(Source: The Cannata Report)

Donnellon McCarthy Enterprises is growing revenues and expanding its footprint throughout Ohio, but the ultimate goal is to expand nationwide.


Tony Donnellon, vice president, operations; Jim George, president; CJ Cannata; Jim Donnellon, CEO; and Frank Cannata

As we wound our way through Cincinnati, our second day was spent with owner Jim Donnellon and President Jim George of Donnellon McCarthy Enterprises (DME), learning about their business and taking a grand tour of their facility.

DME is Toshiba’s top dealer in the Midwest and its fourth largest dealer in the country. It’s also one of Savin/Ricoh’s fastest growing dealers in the U.S. DME also represents Sharp. While DME continues to have a strong hardware business, the company has been steadily expanding its services business with managed print services, managed network services, and managed document services. DME added mailing equipment from FP Mailing solutions a few years ago, which has emerged as one of fastest growing segments of its business.

In December 2012, Jim Donnellon acquired DME, previously known as Donnellon McCarthy, Inc. (DMI), a dealership originally founded in 1957, from his siblings who owned the business. At that time, the dealership was experiencing its fair share of growing pains, dealing with the challenges of keeping up with an evolving industry, and was in need of a strategic leader to help it find solid ground. Donnellon wasn’t coming into owning the dealership blind. He also owned another company, Andrew Belmont Sargeant (ABS) Business Products, prior to acquiring DMI. On Jan. 1, 2014, he combined ABS and DMI to create Donnellon McCarthy Enterprises, a company with combined revenues of $23.5 million.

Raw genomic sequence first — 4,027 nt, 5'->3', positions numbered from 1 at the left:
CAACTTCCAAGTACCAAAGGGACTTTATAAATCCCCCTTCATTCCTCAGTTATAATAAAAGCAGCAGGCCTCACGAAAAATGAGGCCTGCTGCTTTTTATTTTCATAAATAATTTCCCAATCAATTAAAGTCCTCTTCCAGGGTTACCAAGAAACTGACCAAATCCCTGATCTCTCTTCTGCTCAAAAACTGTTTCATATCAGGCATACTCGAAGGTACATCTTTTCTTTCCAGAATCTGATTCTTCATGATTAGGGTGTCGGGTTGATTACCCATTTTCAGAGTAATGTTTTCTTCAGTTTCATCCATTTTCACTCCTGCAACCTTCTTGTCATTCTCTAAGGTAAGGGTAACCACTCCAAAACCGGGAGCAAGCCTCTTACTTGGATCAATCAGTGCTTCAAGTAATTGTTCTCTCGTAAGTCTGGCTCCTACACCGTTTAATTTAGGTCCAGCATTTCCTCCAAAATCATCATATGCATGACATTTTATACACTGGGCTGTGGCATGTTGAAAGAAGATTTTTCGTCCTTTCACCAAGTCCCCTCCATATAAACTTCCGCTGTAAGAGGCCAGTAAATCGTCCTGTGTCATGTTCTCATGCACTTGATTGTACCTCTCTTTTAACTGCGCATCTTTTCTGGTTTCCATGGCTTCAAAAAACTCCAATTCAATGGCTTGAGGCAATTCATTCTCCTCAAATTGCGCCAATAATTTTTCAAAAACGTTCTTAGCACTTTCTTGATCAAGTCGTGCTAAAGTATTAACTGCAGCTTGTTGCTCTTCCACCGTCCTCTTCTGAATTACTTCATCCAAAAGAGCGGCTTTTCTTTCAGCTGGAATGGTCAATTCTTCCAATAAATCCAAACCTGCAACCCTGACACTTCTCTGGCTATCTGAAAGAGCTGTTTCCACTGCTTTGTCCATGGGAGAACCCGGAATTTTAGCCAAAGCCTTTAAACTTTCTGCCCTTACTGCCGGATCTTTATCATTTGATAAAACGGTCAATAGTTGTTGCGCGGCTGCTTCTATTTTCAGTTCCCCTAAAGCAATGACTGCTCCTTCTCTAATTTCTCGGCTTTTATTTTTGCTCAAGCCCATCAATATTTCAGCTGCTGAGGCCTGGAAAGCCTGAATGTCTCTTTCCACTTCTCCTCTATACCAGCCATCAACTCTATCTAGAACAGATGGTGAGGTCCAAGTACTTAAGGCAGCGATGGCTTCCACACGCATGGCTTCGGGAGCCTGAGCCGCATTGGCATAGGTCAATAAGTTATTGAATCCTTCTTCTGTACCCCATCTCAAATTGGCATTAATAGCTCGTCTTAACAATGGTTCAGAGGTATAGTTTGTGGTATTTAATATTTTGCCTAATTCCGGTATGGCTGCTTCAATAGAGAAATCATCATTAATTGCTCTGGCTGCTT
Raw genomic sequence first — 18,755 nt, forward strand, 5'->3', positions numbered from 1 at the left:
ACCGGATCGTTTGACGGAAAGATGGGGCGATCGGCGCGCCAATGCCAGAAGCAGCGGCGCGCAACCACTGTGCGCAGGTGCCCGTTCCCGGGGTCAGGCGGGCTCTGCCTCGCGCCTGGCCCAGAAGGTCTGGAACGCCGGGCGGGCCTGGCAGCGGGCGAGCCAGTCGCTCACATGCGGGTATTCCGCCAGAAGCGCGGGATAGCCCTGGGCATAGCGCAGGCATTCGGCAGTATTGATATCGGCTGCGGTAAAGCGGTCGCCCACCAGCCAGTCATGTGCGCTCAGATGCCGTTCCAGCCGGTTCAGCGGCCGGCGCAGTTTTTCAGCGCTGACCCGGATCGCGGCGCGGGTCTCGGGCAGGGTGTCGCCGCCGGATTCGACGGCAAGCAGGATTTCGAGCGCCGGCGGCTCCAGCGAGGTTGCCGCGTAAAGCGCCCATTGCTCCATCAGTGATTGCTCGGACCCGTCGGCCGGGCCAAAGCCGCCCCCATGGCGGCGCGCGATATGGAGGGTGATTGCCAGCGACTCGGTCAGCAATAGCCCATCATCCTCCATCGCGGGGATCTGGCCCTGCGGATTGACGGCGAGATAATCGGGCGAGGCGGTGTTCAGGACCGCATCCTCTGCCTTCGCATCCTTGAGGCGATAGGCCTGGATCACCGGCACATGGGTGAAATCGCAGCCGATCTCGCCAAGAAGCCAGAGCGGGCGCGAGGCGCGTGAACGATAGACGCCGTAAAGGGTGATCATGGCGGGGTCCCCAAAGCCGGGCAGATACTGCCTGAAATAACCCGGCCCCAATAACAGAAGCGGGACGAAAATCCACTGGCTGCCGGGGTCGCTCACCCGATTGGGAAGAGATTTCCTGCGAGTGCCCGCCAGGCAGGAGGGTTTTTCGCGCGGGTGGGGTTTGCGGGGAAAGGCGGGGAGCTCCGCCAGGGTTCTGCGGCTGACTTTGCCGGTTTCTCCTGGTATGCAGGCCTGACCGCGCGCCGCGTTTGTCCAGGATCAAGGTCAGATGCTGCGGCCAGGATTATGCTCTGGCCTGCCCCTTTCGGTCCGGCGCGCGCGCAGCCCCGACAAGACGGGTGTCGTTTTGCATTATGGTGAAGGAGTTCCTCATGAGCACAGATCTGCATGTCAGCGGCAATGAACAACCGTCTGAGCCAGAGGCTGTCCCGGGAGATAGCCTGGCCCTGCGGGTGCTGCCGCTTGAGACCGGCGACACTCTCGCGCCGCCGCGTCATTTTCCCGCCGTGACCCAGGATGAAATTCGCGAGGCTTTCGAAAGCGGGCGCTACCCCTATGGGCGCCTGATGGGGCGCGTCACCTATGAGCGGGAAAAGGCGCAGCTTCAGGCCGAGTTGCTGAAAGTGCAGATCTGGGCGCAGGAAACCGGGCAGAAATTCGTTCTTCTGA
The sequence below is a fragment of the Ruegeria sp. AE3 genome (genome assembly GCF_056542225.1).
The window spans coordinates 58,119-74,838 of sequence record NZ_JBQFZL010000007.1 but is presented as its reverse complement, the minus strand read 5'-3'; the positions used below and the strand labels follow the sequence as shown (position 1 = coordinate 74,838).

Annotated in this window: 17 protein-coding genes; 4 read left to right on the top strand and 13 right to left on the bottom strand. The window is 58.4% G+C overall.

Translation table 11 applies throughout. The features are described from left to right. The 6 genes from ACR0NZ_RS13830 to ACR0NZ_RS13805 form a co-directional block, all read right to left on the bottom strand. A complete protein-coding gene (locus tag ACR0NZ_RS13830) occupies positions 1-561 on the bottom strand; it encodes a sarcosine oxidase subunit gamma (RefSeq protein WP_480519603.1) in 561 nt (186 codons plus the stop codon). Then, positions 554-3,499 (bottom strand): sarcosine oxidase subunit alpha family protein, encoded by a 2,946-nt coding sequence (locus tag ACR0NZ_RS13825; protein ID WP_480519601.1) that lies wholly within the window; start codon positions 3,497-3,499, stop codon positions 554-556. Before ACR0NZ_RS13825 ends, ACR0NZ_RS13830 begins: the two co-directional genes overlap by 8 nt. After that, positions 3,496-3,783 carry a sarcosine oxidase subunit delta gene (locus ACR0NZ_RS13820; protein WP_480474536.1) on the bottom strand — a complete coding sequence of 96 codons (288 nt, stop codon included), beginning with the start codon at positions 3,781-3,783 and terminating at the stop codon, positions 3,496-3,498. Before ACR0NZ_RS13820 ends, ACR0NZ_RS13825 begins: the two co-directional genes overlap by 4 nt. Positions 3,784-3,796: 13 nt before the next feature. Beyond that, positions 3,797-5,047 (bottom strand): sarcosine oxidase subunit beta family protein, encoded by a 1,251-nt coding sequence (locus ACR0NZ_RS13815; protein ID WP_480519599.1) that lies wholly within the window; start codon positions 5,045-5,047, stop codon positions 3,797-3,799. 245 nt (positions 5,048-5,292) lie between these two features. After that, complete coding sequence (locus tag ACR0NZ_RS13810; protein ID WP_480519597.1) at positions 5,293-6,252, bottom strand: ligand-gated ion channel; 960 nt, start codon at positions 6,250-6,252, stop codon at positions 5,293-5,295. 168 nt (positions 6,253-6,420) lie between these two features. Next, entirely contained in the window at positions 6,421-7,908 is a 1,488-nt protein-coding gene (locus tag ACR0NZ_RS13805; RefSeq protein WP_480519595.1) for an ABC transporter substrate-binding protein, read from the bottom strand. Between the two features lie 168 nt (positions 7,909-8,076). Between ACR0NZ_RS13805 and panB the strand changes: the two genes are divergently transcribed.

Realizing synergies between the two companies, among Donnellon’s first moves were to cut DMI’s payroll from $7.5 million to $4.1 million, implement e-automate print management software and Compass sales management software, establish best business practices, and blend the two companies’ cultures together.

These initiatives would prove to be more difficult than Donnellon had imagined. After two years, he hired Jim George as president of DME’s Columbus location and a year later promoted him to president of DME. Under the leadership of these two savvy businessmen, DME has built a strong services business in its six locations, including DME’s Cincinnati corporate headquarters, a sales office in Cincinnati, a Digital Solutions Center in Cincinnati, and sales offices in Lima, Dayton, and Columbus, Ohio. The company currently has 131 employees and as its business continues to grow, the plan is to add more talent to the organization.

In 2017, DME revenues were holding steady at $24 million. For 2018, George happily informed us the dealership’s run rate is trending toward $30 million.

Growing in a competitive marketplace has been achieved through acquisitions and diversification such as the aforementioned services and mailing equipment.

“Everything works when you develop a go-to-market approach that says you have to work on the concept that capturing all of the customer’s needs is the objective,” said Donnellon.

“Sell it all from the wall to the internet,” noted George.

A vibrant managed network services business has made a big difference in how the company is perceived in the marketplace. DME is viewed as more than just an office technology provider. Its transition to offering MNS was accomplished through a combination of acquisition—an MNS company and an NOC—as well as internal and external hires. DME also partners with an IT company that George says no one else in the industry is working with.

“Prior to that, we crashed and burned a couple of times,” acknowledged George. “The key there is if you’re [just] trying to sell hardware, you’re done. They’ll find it online for less.”

Finding MNS customers hasn’t been all that challenging since many of those have been DME’s existing hardware customers. As DME discovered, IT contracts are highly profitable with margins of 40% to 45%, which are higher than other segments of the business. George expects contract renewals in this segment of the business to be high as well.

As the dealership evolves, the expectations are for traditional hardware sales to decline by 25% over the next five years, while MNS and MPS are poised to grow by 20%.

“If you’re living on equipment sales alone, it’s the kiss of death,” said George. “Our ultimate goal is to have $100 million in revenue with locations from coast to coast. We will be an all-encompassing service solution provider with fewer competitors.”